Elementary particle physics relates in many diverse ways to fundamental questions of the universe. What makes up the "dark matter" that determines the dynamics of galaxies and cosmic structures? What explanation can account for the "dark energy" that is causing the expansion of the universe to accelerate? Why is there normal matter in the universe, but hardly any antimatter? What role do neutrinos play in cosmology and astrophysics? Where are the astrophysical accelerators that are responsible for high-energy cosmic rays?
The theoretical astroparticle group is engaged with some of these fundamental questions. One central topic is exploring what influence neutrinos have on supernova explosions, and what can be learned from that about the properties of neutrinos. A special area of focus is investigating the role of novel particles that interact even more weakly than neutrinos, as candidates for dark matter. Examples are the so-called axions or sterile neutrinos. Furthermore, the group ties together findings from astrophysical and cosmological observations with the results of ground-based experiments, to maximize our knowledge of particle physics.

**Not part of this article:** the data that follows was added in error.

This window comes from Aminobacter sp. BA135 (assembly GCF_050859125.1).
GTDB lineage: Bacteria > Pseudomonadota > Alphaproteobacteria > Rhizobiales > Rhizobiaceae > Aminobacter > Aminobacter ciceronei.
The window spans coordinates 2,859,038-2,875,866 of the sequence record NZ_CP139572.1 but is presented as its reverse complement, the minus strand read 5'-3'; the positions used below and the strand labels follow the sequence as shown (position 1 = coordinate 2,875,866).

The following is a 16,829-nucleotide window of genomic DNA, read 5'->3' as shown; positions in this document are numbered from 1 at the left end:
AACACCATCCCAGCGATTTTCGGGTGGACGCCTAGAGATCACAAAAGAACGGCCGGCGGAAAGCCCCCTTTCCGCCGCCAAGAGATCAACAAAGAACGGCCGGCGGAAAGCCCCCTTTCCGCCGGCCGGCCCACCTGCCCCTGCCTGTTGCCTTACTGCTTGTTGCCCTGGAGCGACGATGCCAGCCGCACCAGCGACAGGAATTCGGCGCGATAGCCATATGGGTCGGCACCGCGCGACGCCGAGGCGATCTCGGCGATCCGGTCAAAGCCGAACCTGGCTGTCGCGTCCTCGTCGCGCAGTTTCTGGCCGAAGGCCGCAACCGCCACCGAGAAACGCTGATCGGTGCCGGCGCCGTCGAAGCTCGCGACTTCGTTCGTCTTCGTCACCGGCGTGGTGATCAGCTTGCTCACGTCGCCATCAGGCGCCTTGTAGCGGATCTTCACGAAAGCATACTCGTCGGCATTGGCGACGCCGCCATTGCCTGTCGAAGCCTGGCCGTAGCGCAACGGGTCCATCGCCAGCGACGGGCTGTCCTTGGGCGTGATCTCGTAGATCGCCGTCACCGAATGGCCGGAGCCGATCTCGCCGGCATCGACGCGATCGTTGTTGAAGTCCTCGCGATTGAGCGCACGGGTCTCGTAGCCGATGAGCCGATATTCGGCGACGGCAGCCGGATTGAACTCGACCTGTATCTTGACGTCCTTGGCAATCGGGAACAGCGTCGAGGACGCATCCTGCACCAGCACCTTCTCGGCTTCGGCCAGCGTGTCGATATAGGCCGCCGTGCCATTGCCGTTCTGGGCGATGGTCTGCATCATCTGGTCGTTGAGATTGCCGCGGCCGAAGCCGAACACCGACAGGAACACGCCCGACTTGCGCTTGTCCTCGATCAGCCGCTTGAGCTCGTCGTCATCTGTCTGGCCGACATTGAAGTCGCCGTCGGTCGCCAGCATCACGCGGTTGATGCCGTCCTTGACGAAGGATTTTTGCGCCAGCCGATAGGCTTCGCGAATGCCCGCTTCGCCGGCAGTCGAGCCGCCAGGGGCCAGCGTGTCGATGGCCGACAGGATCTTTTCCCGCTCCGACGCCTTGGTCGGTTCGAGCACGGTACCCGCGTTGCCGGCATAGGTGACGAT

Learning from Nobel Prize winners
- Alexandra Dobrynina (University Yaroslavl, Russia)
- Javier Redondo (University of Zaragoza, Spain)
- Irene Tamborra (Niels Bohr Institute, Copenhagen, Denmark)
Fast Pairwise Conversion of Supernova Neutrinos: A Dispersion-Relation Approach
I. Izaguirre, G. Raffelt, I. Tamborra
Phys.Rev.Lett. 118 (2017) 021101
Dielectric haloscopes: A new way to detect axion dark matter
A. Caldwell, G. Dvali, B. Majorovits, A. Millar, G. Raffelt,
J. Redondo, O. Reimann, F. Simon, F. Steffen
(MADMAX Working Group).
Phys.Rev.Lett. 118 (2017) 091801
Primordial gravitational waves, precisely: The role of thermodynamics in the Standard Model
K. Saikawa, S. Shirai
JCAP 1805 (2018) 035